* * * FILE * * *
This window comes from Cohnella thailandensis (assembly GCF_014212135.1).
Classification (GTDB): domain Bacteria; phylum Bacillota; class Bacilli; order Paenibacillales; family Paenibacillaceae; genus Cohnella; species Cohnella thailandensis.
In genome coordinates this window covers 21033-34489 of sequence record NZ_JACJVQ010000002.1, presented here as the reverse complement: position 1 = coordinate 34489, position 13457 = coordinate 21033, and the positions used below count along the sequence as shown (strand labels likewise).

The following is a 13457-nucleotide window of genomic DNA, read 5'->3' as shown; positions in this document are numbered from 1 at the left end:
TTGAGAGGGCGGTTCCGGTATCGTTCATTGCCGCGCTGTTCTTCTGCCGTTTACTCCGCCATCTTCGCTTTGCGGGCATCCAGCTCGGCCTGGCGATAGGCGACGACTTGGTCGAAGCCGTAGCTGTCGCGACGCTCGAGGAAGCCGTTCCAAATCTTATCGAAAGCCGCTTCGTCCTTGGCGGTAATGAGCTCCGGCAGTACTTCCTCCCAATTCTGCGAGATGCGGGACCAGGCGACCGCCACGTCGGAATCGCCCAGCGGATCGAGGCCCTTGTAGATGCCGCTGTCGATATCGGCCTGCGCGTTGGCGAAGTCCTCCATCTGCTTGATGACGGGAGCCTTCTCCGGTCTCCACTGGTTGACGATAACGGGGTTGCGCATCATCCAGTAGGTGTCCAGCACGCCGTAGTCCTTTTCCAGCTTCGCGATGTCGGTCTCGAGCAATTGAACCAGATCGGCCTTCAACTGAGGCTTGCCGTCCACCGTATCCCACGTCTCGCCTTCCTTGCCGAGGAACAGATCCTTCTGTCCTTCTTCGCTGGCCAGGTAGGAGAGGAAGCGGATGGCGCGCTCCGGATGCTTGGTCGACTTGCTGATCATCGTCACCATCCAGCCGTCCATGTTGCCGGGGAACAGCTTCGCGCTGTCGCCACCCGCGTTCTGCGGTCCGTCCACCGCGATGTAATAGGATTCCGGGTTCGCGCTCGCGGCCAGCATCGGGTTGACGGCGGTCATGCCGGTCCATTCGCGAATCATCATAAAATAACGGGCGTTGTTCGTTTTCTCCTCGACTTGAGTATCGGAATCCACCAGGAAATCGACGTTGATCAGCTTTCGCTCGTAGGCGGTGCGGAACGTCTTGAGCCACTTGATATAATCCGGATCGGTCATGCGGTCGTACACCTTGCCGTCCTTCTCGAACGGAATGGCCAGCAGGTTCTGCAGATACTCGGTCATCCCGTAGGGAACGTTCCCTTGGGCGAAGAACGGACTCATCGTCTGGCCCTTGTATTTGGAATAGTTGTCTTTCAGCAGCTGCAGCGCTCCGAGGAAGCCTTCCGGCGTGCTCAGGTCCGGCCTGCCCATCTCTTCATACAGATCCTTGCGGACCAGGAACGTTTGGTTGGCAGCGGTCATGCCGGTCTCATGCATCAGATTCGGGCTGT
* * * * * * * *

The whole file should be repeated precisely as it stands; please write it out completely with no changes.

This window comes from Cohnella thailandensis (assembly GCF_014212135.1).
Classification (GTDB): domain Bacteria; phylum Bacillota; class Bacilli; order Paenibacillales; family Paenibacillaceae; genus Cohnella; species Cohnella thailandensis.
In genome coordinates this window covers 21033-34489 of sequence record NZ_JACJVQ010000002.1, presented here as the reverse complement: position 1 = coordinate 34489, position 13457 = coordinate 21033, and the positions used below count along the sequence as shown (strand labels likewise).

The following is a 13457-nucleotide window of genomic DNA, read 5'->3' as shown; positions in this document are numbered from 1 at the left end:
TTGAGAGGGCGGTTCCGGTATCGTTCATTGCCGCGCTGTTCTTCTGCCGTTTACTCCGCCATCTTCGCTTTGCGGGCATCCAGCTCGGCCTGGCGATAGGCGACGACTTGGTCGAAGCCGTAGCTGTCGCGACGCTCGAGGAAGCCGTTCCAAATCTTATCGAAAGCCGCTTCGTCCTTGGCGGTAATGAGCTCCGGCAGTACTTCCTCCCAATTCTGCGAGATGCGGGACCAGGCGACCGCCACGTCGGAATCGCCCAGCGGATCGAGGCCCTTGTAGATGCCGCTGTCGATATCGGCCTGCGCGTTGGCGAAGTCCTCCATCTGCTTGATGACGGGAGCCTTCTCCGGTCTCCACTGGTTGACGATAACGGGGTTGCGCATCATCCAGTAGGTGTCCAGCACGCCGTAGTCCTTTTCCAGCTTCGCGATGTCGGTCTCGAGCAATTGAACCAGATCGGCCTTCAACTGAGGCTTGCCGTCCACCGTATCCCACGTCTCGCCTTCCTTGCCGAGGAACAGATCCTTCTGTCCTTCTTCGCTGGCCAGGTAGGAGAGGAAGCGGATGGCGCGCTCCGGATGCTTGGTCGACTTGCTGATCATCGTCACCATCCAGCCGTCCATGTTGCCGGGGAACAGCTTCGCGCTGTCGCCACCCGCGTTCTGCGGTCCGTCCACCGCGATGTAATAGGATTCCGGGTTCGCGCTCGCGGCCAGCATCGGGTTGACGGCGGTCATGCCGGTCCATTCGCGAATCATCATAAAATAACGGGCGTTGTTCGTTTTCTCCTCGACTTGAGTATCGGAATCCACCAGGAAATCGACGTTGATCAGCTTTCGCTCGTAGGCGGTGCGGAACGTCTTGAGCCACTTGATATAATCCGGATCGGTCATGCGGTCGTACACCTTGCCGTCCTTCTCGAACGGAATGGCCAGCAGGTTCTGCAGATACTCGGTCATCCCGTAGGGAACGTTCCCTTGGGCGAAGAACGGACTCATCGTCTGGCCCTTGTATTTGGAATAGTTGTCTTTCAGCAGCTGCAGCGCTCCGAGGAAGCCTTCCGGCGTGCTCAGGTCCGGCCTGCCCATCTCTTCATACAGATCCTTGCGGACCAGGAACGTTTGGTTGGCAGCGGTCATGCCGGTCTCATGCATCAGATTCGGGCTGT